Proxidrugs in the fight against pathogenic proteins
Cells have an efficient waste disposal system. Proxidrugs utilize this system as part of new treatments for cancer, infections and Alzheimer’s disease. Scientists at the Fraunhofer Institute for Translational Medicine and Pharmacology ITMP are working with partners to develop this new drug class.
Dr. Aimo Kannt, head of drug discovery and preclinical research at Fraunhofer ITMP in Frankfurt, is currently researching a new class of drugs with sustained efficacy. “Traditional drugs work by binding to pathogenic proteins and blocking or inhibiting their function. Proxidrugs, however, destroy the pathogenic protein and therefore have a longer-lasting effect,” explains the scientist.
He is convinced that this new drug class, known as “proxidrugs” (short for proximity-inducing drugs), will open up exciting new possibilities. “Eighty percent of all possible protein target structures are inaccessible to current active pharmaceutical ingredients. We could reach many of these using proxidrugs and develop treatments for currently incurable diseases.”
Intensive research in this field is being carried out around the world. The first clinical trials are already underway. However, there is still a long way to go before the new active substances are available to patients as a standard of care. Aimo Kannt, together with a consortium of universities and industry players, is paving part of this way within the framework of the “PROXIDRUGS” project.
Proxidrugs eliminate the cause of the disease
The inhibitory effect of traditional drugs immediately starts to wear off when the drug is metabolized in the body. Drugs such as antihypertensives must therefore be taken frequently and on a regular basis. Proxidrugs, in the contrary, cause degradation of the pathogenic protein and thus eliminate the cause of the disease. To trigger degradation, they utilize proteasomes, the cell’s own protein “shredders.” These are part of an efficient cellular recycling strategy: A biological monitoring system continuously searches for defective proteins. If such a protein is detected, it is marked with a “flag,” a molecule called ubiquitin. This ubiquitin marker acts as a recognition signal for the proteasome—a barrel-shaped protein complex—which then captures the ubiquitinated protein. Once captured, the unwanted protein is unfolded and broken down into smaller components.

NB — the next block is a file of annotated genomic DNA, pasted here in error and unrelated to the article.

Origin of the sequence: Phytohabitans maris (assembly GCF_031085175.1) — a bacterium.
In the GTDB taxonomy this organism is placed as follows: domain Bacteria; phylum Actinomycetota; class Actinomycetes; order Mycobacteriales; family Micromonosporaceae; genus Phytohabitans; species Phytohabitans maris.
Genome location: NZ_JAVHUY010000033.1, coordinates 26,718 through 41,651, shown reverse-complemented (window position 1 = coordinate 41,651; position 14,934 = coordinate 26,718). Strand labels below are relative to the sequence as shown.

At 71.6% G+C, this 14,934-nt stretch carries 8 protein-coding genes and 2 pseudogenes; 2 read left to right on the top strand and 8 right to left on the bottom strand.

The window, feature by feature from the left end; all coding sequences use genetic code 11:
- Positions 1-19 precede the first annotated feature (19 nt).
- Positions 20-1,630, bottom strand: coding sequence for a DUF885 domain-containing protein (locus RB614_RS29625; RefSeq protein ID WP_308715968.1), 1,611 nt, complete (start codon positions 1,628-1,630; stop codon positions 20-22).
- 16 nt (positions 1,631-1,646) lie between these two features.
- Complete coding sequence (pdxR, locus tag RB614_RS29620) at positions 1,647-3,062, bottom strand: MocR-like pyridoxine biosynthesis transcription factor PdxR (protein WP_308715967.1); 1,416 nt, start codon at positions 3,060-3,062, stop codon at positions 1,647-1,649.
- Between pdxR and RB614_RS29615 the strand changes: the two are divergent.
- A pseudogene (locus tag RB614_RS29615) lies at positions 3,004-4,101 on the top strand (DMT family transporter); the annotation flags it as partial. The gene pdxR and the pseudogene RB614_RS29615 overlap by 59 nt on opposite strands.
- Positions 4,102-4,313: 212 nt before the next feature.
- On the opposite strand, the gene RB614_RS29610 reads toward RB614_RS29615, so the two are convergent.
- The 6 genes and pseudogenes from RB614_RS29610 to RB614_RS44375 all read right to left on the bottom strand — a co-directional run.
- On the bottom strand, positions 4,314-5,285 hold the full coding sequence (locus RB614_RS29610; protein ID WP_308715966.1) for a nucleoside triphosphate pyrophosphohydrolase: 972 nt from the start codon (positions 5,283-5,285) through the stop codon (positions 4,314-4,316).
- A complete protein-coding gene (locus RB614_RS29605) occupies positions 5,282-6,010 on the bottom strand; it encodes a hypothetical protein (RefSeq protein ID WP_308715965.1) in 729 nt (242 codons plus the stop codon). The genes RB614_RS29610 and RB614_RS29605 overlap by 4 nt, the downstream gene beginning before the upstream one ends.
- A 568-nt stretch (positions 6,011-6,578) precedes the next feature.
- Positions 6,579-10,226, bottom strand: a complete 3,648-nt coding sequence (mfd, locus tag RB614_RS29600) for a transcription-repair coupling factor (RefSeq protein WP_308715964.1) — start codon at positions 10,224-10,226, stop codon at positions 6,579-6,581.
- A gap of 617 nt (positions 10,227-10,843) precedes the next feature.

Harnessing the cell’s own waste removal system
Proxidrugs cause the disease-related proteins to be marked with an ubiquitin flag. They are thus recognized as waste by the cell’s own waste removal system and degraded by the proteasome. The technical implementation is difficult. The ubiquitin flag is attached to the protein by means of a special enzyme, the E3 ligase. Proxidrugs are designed so that they can bind to the target protein on the one side and to the E3 ligase on the other. The proximity induced between the target protein and the E3 ligase is what is naming this entire substance class.
“With the PROXIDRUGS project, we are addressing all aspects associated with these types of compounds,” says Aimo Kannt. The consortium consists of 10 partners, including the Goethe University Frankfurt (coordinating institution), the Technical University of Darmstadt, the Max Planck Institute of Biophysics and the pharmaceutical companies Merck and Abbvie.
Targeting cancer, neurodegenerative diseases and infectious diseases
The project is focusing on three indications: cancer, neurodegenerative diseases and infectious diseases. In all three fields, the aim is to eliminate the proteins that promote disease progression. In the case of cancer, for example, these are messenger substances that cause tumor cells to grow. In the field of neurodegenerative diseases, such as Alzheimer’s disease, the goal is to target proteins that are involved in the formation of deposits in the central nervous system. Fraunhofer ITMP is taking the lead for this subproject.
New strategy to fight multidrug-resistant germs
Proxidrugs offer a completely new approach to fight infectious diseases and to find effective new drugs to tackle multidrug-resistant bacteria. Among others, the project is focusing on Acinetobacter baumannii, a dangerous hospital pathogen that causes, for example, pneumonia and wound infections.
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